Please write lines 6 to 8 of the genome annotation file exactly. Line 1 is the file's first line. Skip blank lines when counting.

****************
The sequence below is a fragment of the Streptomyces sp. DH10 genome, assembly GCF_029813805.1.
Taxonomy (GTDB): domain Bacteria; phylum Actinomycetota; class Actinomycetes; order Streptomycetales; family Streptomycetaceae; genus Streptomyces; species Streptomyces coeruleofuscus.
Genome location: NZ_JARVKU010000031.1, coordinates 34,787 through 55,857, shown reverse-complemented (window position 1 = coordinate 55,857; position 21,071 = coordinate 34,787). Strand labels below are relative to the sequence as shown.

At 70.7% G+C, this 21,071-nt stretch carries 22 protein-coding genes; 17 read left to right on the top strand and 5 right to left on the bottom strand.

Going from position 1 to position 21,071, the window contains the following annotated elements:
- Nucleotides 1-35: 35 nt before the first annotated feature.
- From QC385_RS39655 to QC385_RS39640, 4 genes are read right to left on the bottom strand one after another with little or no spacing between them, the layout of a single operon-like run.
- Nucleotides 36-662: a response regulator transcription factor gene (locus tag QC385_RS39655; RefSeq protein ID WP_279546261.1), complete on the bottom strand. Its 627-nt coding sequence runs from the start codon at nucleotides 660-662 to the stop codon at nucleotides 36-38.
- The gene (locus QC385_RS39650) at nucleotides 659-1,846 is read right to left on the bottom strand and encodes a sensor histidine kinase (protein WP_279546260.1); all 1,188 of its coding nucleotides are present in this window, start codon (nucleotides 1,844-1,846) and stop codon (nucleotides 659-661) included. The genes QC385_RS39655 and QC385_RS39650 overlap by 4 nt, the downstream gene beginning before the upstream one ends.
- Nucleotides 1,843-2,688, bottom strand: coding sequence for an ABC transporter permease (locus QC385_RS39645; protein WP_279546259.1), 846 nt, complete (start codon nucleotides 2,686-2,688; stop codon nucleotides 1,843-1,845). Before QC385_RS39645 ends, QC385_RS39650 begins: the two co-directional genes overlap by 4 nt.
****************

- Nucleotides 1-35: 35 nt before the first annotated feature.
- From QC385_RS39655 to QC385_RS39640, 4 genes are read right to left on the bottom strand one after another with little or no spacing between them, the layout of a single operon-like run.
- Nucleotides 36-662: a response regulator transcription factor gene (locus tag QC385_RS39655; RefSeq protein ID WP_279546261.1), complete on the bottom strand. Its 627-nt coding sequence runs from the start codon at nucleotides 660-662 to the stop codon at nucleotides 36-38.